In the aftermath of the 2008 financial crisis, then-Harvard law professor Elizabeth Warren led the creation of the Consumer Financial Protection Bureau, and it has since delivered billions in relief to at least 27 million consumers harmed by financial malpractice, its website says.

But a study released Wednesday by CreditCards.com indicates the vast majority of Americans don’t know it exists.

The study indicated 81 percent of respondents had never heard of the CFPB, 12 percent approved of it and 4 percent did not. When pollsters asked the 1,001 participants, half of whom responded by cellphone and half by landline, whether they believed an agency carrying out the bureau’s verbatim mission statement should exist, 80 percent replied in the affirmative.

“It was interesting to see what percentage of people responded favorably to the concept of the bureau,” versus the CFPB itself, Matt Schulz, a senior industry analyst at CreditCards.com, said of the study. The results, he said, were “a sign that, even though there’s a big debate over how the agency should be structured,” support for such an institution’s existence was definitely in place.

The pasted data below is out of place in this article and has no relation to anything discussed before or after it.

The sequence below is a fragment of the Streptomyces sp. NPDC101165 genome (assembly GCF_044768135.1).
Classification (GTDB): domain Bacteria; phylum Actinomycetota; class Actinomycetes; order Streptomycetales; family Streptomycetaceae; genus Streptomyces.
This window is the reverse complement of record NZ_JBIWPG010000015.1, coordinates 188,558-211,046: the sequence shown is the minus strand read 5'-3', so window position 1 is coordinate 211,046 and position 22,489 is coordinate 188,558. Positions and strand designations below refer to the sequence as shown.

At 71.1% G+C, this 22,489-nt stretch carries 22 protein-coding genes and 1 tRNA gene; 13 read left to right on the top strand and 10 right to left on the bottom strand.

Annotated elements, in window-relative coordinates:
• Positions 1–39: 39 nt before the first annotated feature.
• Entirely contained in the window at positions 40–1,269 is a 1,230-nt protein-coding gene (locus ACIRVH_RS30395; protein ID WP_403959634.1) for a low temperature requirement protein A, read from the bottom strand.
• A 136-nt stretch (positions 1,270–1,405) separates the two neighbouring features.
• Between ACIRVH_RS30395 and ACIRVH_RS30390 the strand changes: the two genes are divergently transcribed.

House Rep. John Ratcliffe, R-Texas, introduced a bill Feb. 14 to get rid of it, which as of Wednesday included 23 co-sponsors, all of whom were Republican.

The study’s findings, which had a margin of error of 5.4 percentage points, mirrored a July study indicating that 92 percent of Americans find financial regulation important, with 72 percent seeing such efforts as “very important.” Just five years after the 2008 crash, two-thirds of Americans believed the federal government hadn’t “taken adequate measures to prevent another financial crisis in the future,” according to a 2013 Washington Post-ABC News poll.

Schulz attributed the apparent invisibility of the CFPB to the prominence of the major banks forced to cough up large fines for wrongdoing, which have likely “overshadowed” the bureau in headlines.

In September, for example, the CFPB fined Wells Fargo & Co. $100 million for pushing its employees to open covert accounts that charged clients unauthorized fees. In the early fall of 2016, Wells Fargo and its massive penalty dominated the news, but, then again, so did the CFPB’s creator.